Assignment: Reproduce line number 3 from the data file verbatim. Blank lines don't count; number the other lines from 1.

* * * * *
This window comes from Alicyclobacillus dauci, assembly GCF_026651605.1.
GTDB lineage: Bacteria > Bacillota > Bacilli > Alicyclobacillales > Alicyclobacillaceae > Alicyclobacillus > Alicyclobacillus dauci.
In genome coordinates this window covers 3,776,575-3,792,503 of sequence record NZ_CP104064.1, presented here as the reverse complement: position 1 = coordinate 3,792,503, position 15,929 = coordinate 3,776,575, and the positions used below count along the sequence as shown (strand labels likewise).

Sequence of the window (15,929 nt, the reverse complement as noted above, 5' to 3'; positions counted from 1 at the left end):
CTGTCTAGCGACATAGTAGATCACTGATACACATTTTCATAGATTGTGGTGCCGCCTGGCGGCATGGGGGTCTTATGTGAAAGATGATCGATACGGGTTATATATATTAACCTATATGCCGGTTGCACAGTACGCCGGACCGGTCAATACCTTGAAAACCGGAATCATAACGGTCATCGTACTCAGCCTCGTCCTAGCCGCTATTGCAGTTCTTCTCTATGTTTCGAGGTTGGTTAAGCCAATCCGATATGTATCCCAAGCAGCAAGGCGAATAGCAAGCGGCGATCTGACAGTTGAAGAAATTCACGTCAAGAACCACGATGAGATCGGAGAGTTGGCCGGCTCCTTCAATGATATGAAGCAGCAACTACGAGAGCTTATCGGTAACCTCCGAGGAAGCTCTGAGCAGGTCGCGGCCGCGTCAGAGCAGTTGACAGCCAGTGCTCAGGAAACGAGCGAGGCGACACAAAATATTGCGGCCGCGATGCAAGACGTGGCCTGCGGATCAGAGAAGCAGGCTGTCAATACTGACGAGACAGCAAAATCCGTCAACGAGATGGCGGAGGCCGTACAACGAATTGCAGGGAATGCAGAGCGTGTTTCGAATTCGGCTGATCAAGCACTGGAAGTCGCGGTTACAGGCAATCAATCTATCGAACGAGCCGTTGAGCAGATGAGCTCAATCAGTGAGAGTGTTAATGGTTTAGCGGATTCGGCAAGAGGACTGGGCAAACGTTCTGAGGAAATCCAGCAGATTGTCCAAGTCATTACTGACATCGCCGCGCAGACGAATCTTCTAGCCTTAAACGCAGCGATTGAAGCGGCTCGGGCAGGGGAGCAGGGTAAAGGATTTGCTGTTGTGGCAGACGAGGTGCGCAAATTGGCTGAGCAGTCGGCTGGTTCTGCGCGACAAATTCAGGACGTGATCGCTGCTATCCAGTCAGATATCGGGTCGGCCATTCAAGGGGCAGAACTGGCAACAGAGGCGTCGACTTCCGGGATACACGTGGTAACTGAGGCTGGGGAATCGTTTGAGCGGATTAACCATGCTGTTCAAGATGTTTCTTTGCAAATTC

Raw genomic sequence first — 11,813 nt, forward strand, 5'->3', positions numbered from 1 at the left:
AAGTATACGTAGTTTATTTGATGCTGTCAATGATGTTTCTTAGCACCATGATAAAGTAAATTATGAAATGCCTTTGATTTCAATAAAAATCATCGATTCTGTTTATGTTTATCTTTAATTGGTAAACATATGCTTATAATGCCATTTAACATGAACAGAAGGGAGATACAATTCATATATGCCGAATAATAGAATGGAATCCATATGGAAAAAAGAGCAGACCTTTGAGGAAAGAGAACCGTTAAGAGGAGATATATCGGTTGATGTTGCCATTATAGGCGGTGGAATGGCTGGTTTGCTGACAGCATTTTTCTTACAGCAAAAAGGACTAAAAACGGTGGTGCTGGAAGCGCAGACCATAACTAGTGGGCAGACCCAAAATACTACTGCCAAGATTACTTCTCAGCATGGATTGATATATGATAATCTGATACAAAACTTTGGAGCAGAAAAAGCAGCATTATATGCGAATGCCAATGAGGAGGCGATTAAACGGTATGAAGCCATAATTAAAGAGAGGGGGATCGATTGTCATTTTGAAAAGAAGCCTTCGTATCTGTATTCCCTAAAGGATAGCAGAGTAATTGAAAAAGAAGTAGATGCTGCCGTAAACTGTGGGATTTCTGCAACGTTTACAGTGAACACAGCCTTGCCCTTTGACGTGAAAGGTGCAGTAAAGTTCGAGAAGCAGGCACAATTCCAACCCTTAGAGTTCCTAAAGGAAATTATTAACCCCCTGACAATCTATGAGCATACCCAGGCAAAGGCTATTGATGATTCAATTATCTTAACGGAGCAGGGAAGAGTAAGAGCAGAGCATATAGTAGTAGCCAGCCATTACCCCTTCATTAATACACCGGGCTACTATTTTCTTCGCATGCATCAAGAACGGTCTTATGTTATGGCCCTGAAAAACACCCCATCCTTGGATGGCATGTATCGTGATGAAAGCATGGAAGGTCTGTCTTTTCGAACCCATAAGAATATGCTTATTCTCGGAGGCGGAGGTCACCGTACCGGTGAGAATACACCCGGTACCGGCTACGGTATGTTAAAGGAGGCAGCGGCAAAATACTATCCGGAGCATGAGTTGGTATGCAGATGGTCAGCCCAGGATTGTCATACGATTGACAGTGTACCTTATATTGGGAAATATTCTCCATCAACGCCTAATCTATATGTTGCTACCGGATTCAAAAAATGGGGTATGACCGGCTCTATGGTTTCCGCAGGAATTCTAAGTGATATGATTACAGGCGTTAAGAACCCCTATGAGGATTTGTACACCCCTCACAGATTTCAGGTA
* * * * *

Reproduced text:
In genome coordinates this window covers 3,776,575-3,792,503 of sequence record NZ_CP104064.1, presented here as the reverse complement: position 1 = coordinate 3,792,503, position 15,929 = coordinate 3,776,575, and the positions used below count along the sequence as shown (strand labels likewise).